Breaking a Therapeutic Curse
A series of setbacks in the development of an effective treatment for nonalcoholic steatohepatitis has earned the field a reputation for being “plagued” but new approaches are underway
Grit Zahn | | Opinion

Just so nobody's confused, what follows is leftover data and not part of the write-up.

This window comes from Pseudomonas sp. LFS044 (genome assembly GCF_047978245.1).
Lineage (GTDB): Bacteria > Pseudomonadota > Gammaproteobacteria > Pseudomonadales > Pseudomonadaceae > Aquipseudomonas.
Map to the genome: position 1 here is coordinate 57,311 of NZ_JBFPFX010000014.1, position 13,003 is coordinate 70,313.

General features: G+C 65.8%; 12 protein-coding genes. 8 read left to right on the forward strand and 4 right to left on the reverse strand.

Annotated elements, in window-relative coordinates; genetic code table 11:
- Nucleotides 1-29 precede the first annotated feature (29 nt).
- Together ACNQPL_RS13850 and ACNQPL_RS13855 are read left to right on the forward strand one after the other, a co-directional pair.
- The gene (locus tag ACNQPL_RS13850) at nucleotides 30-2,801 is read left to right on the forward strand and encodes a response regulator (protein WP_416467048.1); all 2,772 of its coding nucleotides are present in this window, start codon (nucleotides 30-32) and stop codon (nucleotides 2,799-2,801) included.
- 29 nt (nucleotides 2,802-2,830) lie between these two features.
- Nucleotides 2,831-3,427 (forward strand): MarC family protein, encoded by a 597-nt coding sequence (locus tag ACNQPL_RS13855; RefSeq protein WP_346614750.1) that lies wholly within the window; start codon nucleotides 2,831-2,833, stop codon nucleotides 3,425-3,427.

In June, a surprising decision from the FDA dealt the fatty liver disease research community its toughest blow yet. The agency refused to approve Intercept’s Ocaliva, a treatment for nonalcoholic steatohepatitis (NASH) – a condition characterized by liver inflammation and damage. The widely anticipated therapy would have been the first approved to treat the disease, but was rejected due to an uncertain risk-benefit profile. The news came on the heels of disappointing phase III results in May from French biotech Genfit, whose drug, elafibranor, failed to distinguish itself from placebo. NASH is a growing health concern – and these recent failures have sucker-punched the industry. The number of people living with NASH in the US, for example, is predicted to grow from 16.5 million to 27 million over the next 10 years (1) – contributing to a worsening healthcare bill whose direct costs are estimated at US$600 million to $1 billion per year (2). Predictions suggest that NASH will soon replace hepatitis C as the main cause of liver transplants in the US (3). Thus, there is a growing sense of urgency about the disease and its comorbidities.
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